Authors: Hsin, Kuan-Ting; Lu, Jing-Yi; Möller, Michael; Wang, Chun-Neng
Publication: PLOS ONE
Year: 2019
Genera: Conandron, Hemiboea, Lysionotus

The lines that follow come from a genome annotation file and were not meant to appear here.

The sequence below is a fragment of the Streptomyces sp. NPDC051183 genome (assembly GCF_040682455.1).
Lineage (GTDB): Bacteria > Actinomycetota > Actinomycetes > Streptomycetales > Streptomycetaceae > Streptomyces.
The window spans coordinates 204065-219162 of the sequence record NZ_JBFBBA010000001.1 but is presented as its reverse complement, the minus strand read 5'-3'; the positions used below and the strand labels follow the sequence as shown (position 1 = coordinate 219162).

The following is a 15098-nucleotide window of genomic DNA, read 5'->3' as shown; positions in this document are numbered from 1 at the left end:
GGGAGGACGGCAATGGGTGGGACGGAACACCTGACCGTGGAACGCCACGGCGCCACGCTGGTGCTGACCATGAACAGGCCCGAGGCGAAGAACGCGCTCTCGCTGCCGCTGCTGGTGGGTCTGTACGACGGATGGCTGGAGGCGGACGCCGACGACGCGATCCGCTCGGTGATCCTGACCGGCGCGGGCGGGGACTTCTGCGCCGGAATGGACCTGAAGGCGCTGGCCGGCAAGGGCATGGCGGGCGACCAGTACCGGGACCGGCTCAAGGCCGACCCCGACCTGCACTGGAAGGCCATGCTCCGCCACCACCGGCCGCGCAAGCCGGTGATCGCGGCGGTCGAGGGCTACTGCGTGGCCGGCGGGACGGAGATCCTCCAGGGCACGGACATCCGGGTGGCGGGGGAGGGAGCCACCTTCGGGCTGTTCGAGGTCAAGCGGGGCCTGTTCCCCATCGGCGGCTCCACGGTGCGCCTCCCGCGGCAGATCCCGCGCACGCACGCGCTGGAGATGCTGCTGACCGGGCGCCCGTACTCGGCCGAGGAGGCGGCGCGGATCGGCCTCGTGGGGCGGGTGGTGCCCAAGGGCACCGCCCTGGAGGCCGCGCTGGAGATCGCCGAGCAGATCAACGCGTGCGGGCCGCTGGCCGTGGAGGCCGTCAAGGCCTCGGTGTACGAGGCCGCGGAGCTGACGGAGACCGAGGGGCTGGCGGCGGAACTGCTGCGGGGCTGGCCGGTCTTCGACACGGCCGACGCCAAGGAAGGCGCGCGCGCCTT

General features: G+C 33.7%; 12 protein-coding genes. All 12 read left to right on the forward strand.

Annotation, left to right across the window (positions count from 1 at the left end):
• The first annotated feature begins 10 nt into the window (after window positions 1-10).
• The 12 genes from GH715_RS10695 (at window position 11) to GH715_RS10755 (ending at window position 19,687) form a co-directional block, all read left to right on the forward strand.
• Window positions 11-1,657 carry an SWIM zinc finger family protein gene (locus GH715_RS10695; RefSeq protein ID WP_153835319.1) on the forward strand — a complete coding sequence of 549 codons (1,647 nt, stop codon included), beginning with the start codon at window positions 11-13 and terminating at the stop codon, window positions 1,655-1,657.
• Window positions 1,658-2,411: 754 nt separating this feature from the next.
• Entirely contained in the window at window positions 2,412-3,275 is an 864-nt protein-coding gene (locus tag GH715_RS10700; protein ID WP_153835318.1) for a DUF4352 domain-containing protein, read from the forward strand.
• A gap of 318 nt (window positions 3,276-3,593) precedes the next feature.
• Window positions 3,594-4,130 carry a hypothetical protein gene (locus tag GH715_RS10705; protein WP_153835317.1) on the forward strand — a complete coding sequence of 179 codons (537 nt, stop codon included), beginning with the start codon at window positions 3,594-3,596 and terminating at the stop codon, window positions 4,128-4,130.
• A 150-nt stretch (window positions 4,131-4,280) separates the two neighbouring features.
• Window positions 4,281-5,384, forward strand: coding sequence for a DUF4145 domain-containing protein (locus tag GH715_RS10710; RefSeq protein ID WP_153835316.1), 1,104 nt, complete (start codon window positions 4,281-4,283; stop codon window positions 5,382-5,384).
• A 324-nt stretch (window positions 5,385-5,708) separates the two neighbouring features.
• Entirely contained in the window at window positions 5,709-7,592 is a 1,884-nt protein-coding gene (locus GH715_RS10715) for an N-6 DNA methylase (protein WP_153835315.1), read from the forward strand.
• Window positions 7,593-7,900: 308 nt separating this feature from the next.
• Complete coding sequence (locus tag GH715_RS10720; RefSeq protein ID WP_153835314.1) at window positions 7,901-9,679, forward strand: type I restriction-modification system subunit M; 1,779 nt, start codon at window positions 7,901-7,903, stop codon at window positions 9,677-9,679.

Floral bilateral symmetry is one of the most important acquisitions in flower shape evolution in angiosperms. Members of Gesneriaceae possess predominantly zygomorphic flowers yet natural reversal to actinomorphy have independently evolved multiple times. The development of floral bilateral symmetry relies greatly on the gene CYCLOIDEA (CYC). Our reconstructed GCYC phylogeny indicated at least five GCYC duplication events occurred over the evolutionary history of Gesneriaceae. However, the patterns of GCYC expression following the duplications and the role of natural selection on GCYC copies in relation to floral symmetry remained largely unstudied. The Asiatic tribe Trichosporeae contains most reversals to actinomorphy. We thus investigated shifts in GCYC gene expression among selected zygomorphic species (Hemiboea bicornuta and Lysionotus pauciflorus) and species with reversals to actinomorphy (Conandron ramondioides) by RT-PCR. In the actinomorphic C. ramondioides, none of the three copies of GCYC was found expressed in petals implying that the reversal was a loss-of-function event. On the other hand, both zygomorphic species retained one GCYC1 copy that was expressed in the dorsal petals but each species utilized a different copy (GCYC1C for H. bicornuta and GCYC1D for L. pauciflorus). Together with previously published data, it appeared that GCYC1C and GCYC1D copies diversified their expression in a distinct species-specific pattern. To detect whether the selection signal (ω) changed before and after the duplication of GCYC1 in Asiatic Trichosporeae, we reconstructed a GCYC phylogeny using maximum likelihood and Bayesian inference algorithms and examined selection signals using PAML. The PAML analysis detected relaxation from selection right after the GCYC1 duplication (ωpre-duplication = 0.2819, ωpost-duplication = 0.3985) among Asiatic Trichosporeae species. We propose that the selection relaxation after the GCYC1 duplication created an “evolutionary window of flexibility” in which multiple copies were retained with randomly diverged roles for dorsal-specific expressions in association with floral symmetry changes.